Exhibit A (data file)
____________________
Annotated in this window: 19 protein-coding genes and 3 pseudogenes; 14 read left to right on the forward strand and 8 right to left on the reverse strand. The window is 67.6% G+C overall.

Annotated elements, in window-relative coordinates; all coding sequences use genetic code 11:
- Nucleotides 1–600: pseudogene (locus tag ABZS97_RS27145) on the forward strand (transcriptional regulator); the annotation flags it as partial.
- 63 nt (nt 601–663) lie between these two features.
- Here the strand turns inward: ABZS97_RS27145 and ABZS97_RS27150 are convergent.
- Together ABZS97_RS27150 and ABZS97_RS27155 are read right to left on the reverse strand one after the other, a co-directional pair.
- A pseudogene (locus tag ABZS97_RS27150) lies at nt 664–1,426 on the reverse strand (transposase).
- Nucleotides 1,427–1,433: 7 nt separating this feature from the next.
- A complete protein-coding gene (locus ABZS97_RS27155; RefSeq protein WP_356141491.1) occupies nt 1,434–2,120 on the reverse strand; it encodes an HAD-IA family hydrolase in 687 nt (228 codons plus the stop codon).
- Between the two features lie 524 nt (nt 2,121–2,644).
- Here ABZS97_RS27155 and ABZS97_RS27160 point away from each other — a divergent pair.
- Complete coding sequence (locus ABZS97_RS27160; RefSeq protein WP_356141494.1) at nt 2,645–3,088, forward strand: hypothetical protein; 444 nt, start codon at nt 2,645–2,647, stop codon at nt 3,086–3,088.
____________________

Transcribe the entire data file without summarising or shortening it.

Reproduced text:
Annotated in this window: 19 protein-coding genes and 3 pseudogenes; 14 read left to right on the forward strand and 8 right to left on the reverse strand. The window is 67.6% G+C overall.

Annotated elements, in window-relative coordinates; all coding sequences use genetic code 11:
- Nucleotides 1–600: pseudogene (locus tag ABZS97_RS27145) on the forward strand (transcriptional regulator); the annotation flags it as partial.
- 63 nt (nt 601–663) lie between these two features.
- Here the strand turns inward: ABZS97_RS27145 and ABZS97_RS27150 are convergent.
- Together ABZS97_RS27150 and ABZS97_RS27155 are read right to left on the reverse strand one after the other, a co-directional pair.
- A pseudogene (locus tag ABZS97_RS27150) lies at nt 664–1,426 on the reverse strand (transposase).
- Nucleotides 1,427–1,433: 7 nt separating this feature from the next.
- A complete protein-coding gene (locus ABZS97_RS27155; RefSeq protein WP_356141491.1) occupies nt 1,434–2,120 on the reverse strand; it encodes an HAD-IA family hydrolase in 687 nt (228 codons plus the stop codon).
- Between the two features lie 524 nt (nt 2,121–2,644).
- Here ABZS97_RS27155 and ABZS97_RS27160 point away from each other — a divergent pair.
- Complete coding sequence (locus ABZS97_RS27160; RefSeq protein WP_356141494.1) at nt 2,645–3,088, forward strand: hypothetical protein; 444 nt, start codon at nt 2,645–2,647, stop codon at nt 3,086–3,088.